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Manure tax break draws criticism; Senate considers subsidy for power from chicken waste

WASHINGTON -- On the Delmarva Peninsula, farmers need a new way to get rid of the chicken manure that is believed to be a major polluter of the Chesapeake Bay.

And especially in the sweltering summer, the same Eastern Shore communities could use extra electricity to help avoid outages.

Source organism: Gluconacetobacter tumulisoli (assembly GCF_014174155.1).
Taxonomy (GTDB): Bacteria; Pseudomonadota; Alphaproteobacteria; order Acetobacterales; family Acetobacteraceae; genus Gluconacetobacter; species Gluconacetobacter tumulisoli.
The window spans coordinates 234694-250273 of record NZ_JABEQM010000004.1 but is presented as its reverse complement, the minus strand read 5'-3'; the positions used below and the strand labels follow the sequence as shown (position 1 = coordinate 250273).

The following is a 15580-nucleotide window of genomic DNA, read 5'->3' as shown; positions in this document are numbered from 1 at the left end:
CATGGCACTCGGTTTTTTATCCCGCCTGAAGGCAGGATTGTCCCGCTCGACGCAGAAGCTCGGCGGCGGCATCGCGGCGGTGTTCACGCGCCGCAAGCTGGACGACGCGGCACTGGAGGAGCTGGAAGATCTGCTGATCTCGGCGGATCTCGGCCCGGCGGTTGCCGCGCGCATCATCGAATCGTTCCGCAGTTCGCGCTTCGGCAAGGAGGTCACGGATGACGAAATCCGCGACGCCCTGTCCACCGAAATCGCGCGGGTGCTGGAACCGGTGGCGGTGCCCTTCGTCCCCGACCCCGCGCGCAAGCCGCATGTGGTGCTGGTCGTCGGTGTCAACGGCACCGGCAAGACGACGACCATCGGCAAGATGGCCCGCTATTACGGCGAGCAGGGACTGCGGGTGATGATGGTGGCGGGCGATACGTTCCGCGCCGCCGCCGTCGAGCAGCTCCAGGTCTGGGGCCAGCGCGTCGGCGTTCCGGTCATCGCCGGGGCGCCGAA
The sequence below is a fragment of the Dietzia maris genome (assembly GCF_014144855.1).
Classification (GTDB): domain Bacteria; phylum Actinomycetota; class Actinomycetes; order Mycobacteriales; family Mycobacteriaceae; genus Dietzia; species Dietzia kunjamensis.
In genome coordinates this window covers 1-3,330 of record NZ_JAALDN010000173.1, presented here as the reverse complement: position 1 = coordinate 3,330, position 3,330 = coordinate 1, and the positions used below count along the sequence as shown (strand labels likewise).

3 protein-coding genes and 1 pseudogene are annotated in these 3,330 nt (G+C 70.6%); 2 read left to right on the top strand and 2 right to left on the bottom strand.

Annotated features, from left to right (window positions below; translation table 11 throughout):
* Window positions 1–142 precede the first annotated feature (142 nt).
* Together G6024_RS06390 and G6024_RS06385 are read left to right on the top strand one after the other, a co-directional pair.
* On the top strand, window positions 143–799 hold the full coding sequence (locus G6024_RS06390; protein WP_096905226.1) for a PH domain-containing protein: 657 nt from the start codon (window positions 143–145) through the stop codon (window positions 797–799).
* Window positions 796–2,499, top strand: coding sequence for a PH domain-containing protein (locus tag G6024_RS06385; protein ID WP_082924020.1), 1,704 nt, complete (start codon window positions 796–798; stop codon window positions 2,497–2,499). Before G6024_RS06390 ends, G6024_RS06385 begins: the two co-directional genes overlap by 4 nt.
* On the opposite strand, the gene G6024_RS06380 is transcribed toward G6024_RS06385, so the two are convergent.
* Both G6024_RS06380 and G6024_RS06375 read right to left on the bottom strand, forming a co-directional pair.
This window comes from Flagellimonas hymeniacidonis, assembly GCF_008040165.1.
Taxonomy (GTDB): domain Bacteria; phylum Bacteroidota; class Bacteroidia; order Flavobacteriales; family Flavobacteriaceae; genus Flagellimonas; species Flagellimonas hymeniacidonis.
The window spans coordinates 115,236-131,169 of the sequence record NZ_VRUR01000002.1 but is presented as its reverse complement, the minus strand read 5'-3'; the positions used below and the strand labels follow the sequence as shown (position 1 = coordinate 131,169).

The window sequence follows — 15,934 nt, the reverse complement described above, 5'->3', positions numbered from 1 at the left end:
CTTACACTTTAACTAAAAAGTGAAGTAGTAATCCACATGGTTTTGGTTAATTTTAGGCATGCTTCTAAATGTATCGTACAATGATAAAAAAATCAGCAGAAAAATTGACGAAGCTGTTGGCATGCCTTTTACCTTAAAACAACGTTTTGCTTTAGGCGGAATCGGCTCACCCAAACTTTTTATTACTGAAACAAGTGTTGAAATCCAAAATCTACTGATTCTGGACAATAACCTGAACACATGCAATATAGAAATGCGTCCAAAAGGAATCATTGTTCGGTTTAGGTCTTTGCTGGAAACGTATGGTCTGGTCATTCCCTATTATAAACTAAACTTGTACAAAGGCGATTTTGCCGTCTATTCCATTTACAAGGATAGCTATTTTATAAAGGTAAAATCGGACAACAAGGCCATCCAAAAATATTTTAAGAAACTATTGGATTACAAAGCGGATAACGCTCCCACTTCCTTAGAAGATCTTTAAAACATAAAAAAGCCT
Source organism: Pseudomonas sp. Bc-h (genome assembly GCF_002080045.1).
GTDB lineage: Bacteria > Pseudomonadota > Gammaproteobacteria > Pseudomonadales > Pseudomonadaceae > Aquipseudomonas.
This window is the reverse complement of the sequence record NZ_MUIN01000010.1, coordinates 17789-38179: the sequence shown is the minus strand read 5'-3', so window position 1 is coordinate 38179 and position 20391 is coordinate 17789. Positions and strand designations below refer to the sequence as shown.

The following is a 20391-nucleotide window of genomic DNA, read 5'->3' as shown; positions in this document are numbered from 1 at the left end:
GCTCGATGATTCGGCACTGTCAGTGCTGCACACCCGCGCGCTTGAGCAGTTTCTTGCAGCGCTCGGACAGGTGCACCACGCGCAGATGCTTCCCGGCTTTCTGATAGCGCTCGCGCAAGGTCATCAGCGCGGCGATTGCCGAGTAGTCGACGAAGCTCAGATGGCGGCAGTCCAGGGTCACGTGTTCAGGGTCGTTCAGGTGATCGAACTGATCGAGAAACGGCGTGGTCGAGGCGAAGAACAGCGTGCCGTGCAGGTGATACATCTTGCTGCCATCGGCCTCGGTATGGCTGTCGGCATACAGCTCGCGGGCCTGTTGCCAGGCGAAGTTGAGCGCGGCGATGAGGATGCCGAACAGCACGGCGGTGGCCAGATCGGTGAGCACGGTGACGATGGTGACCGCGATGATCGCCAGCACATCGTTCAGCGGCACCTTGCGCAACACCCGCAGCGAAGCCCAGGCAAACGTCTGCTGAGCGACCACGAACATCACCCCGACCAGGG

So Sen. William V. Roth Jr., a Delaware Republican, says "it just makes common sense" that taxpayers should subsidize the operation of power plants that can convert chicken droppings into electricity.

Roth, the chairman of the Senate Finance Committee, tucked into the $792 billion tax-cut bill the Senate began debating yesterday a $50 million tax credit for the use of chicken...

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